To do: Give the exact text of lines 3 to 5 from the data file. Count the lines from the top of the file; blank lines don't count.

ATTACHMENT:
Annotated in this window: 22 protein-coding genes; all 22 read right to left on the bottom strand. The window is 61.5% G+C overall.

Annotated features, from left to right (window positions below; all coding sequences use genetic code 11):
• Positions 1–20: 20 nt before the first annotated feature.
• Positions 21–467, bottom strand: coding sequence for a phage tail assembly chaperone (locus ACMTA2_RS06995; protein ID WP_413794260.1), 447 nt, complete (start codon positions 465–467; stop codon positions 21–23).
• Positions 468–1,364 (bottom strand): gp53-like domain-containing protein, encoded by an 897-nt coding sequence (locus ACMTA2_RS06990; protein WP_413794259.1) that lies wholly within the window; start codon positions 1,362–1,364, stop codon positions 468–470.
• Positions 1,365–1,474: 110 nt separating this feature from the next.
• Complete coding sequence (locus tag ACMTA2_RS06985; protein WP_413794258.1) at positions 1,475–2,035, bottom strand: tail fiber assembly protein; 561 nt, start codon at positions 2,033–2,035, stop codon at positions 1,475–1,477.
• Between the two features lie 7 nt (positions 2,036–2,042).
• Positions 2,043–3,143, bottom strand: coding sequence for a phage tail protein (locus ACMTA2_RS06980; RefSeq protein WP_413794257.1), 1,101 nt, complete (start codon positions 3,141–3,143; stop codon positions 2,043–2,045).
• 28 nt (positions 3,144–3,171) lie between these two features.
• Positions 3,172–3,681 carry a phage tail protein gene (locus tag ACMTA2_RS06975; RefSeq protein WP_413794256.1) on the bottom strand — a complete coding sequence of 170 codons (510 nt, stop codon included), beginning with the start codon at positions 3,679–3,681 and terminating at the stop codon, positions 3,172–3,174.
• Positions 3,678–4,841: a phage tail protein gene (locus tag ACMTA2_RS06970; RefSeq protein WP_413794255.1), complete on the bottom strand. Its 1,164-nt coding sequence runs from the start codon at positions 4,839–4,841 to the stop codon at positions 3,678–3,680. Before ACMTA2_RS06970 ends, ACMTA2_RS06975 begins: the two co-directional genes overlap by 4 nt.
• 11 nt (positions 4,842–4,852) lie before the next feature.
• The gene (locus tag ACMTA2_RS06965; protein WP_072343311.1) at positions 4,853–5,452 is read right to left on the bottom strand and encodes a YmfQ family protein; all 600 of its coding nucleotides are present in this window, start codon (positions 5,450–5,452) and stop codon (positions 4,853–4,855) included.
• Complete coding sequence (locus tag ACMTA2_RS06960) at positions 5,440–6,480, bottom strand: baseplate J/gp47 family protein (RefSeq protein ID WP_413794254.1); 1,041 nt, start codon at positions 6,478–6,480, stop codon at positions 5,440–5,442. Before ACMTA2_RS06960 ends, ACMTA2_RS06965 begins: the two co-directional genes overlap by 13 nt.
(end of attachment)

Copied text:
• Positions 1–20: 20 nt before the first annotated feature.
• Positions 21–467, bottom strand: coding sequence for a phage tail assembly chaperone (locus ACMTA2_RS06995; protein ID WP_413794260.1), 447 nt, complete (start codon positions 465–467; stop codon positions 21–23).
• Positions 468–1,364 (bottom strand): gp53-like domain-containing protein, encoded by an 897-nt coding sequence (locus ACMTA2_RS06990; protein WP_413794259.1) that lies wholly within the window; start codon positions 1,362–1,364, stop codon positions 468–470.